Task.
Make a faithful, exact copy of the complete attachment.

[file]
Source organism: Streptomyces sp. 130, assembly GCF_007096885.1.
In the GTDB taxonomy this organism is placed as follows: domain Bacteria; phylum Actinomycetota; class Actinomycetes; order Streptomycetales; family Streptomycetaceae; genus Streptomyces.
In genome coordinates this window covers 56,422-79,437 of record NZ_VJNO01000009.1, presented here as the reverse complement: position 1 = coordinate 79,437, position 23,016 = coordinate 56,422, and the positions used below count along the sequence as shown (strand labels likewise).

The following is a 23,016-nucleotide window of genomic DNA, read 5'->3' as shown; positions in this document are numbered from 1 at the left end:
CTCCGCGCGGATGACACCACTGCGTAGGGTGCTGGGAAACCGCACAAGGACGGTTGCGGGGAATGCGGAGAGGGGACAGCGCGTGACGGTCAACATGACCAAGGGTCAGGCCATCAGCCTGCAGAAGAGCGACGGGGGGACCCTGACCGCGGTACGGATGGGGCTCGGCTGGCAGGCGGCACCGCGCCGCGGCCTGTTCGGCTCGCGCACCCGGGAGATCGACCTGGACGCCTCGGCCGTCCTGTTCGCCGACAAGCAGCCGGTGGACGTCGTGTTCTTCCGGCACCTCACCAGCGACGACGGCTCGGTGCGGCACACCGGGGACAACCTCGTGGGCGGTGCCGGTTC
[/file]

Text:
Source organism: Streptomyces sp. 130, assembly GCF_007096885.1.
In the GTDB taxonomy this organism is placed as follows: domain Bacteria; phylum Actinomycetota; class Actinomycetes; order Streptomycetales; family Streptomycetaceae; genus Streptomyces.
In genome coordinates this window covers 56,422-79,437 of record NZ_VJNO01000009.1, presented here as the reverse complement: position 1 = coordinate 79,437, position 23,016 = coordinate 56,422, and the positions used below count along the sequence as shown (strand labels likewise).

The following is a 23,016-nucleotide window of genomic DNA, read 5'->3' as shown; positions in this document are numbered from 1 at the left end:
CTCCGCGCGGATGACACCACTGCGTAGGGTGCTGGGAAACCGCACAAGGACGGTTGCGGGGAATGCGGAGAGGGGACAGCGCGTGACGGTCAACATGACCAAGGGTCAGGCCATCAGCCTGCAGAAGAGCGACGGGGGGACCCTGACCGCGGTACGGATGGGGCTCGGCTGGCAGGCGGCACCGCGCCGCGGCCTGTTCGGCTCGCGCACCCGGGAGATCGACCTGGACGCCTCGGCCGTCCTGTTCGCCGACAAGCAGCCGGTGGACGTCGTGTTCTTCCGGCACCTCACCAGCGACGACGGCTCGGTGCGGCACACCGGGGACAACCTCGTGGGCGGTGCCGGTTC